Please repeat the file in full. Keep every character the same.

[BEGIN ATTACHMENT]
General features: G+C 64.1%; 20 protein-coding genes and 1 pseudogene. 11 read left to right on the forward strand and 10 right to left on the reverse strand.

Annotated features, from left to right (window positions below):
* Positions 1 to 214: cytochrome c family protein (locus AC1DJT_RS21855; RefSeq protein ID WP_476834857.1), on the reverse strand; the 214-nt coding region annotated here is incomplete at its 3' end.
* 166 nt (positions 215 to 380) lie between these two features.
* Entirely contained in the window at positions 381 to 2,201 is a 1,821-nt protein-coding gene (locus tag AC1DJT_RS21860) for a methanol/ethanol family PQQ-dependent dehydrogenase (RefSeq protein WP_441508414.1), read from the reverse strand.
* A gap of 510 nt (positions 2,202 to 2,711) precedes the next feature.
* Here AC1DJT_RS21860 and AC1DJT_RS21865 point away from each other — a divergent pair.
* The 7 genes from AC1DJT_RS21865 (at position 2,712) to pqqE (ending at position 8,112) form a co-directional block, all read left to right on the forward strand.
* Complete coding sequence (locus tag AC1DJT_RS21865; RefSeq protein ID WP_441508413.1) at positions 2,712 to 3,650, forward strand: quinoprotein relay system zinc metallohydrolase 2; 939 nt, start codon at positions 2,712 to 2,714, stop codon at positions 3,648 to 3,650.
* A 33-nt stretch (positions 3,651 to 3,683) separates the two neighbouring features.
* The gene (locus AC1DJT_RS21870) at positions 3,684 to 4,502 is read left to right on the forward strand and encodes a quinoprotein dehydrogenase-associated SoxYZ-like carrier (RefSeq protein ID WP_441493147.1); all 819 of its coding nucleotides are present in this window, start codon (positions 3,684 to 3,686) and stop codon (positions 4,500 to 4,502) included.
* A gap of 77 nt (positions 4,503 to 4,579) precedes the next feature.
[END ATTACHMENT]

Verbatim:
General features: G+C 64.1%; 20 protein-coding genes and 1 pseudogene. 11 read left to right on the forward strand and 10 right to left on the reverse strand.

Annotated features, from left to right (window positions below):
* Positions 1 to 214: cytochrome c family protein (locus AC1DJT_RS21855; RefSeq protein ID WP_476834857.1), on the reverse strand; the 214-nt coding region annotated here is incomplete at its 3' end.
* 166 nt (positions 215 to 380) lie between these two features.
* Entirely contained in the window at positions 381 to 2,201 is a 1,821-nt protein-coding gene (locus tag AC1DJT_RS21860) for a methanol/ethanol family PQQ-dependent dehydrogenase (RefSeq protein WP_441508414.1), read from the reverse strand.
* A gap of 510 nt (positions 2,202 to 2,711) precedes the next feature.
* Here AC1DJT_RS21860 and AC1DJT_RS21865 point away from each other — a divergent pair.
* The 7 genes from AC1DJT_RS21865 (at position 2,712) to pqqE (ending at position 8,112) form a co-directional block, all read left to right on the forward strand.
* Complete coding sequence (locus tag AC1DJT_RS21865; RefSeq protein ID WP_441508413.1) at positions 2,712 to 3,650, forward strand: quinoprotein relay system zinc metallohydrolase 2; 939 nt, start codon at positions 2,712 to 2,714, stop codon at positions 3,648 to 3,650.
* A 33-nt stretch (positions 3,651 to 3,683) separates the two neighbouring features.
* The gene (locus AC1DJT_RS21870) at positions 3,684 to 4,502 is read left to right on the forward strand and encodes a quinoprotein dehydrogenase-associated SoxYZ-like carrier (RefSeq protein ID WP_441493147.1); all 819 of its coding nucleotides are present in this window, start codon (positions 3,684 to 3,686) and stop codon (positions 4,500 to 4,502) included.
* A gap of 77 nt (positions 4,503 to 4,579) precedes the next feature.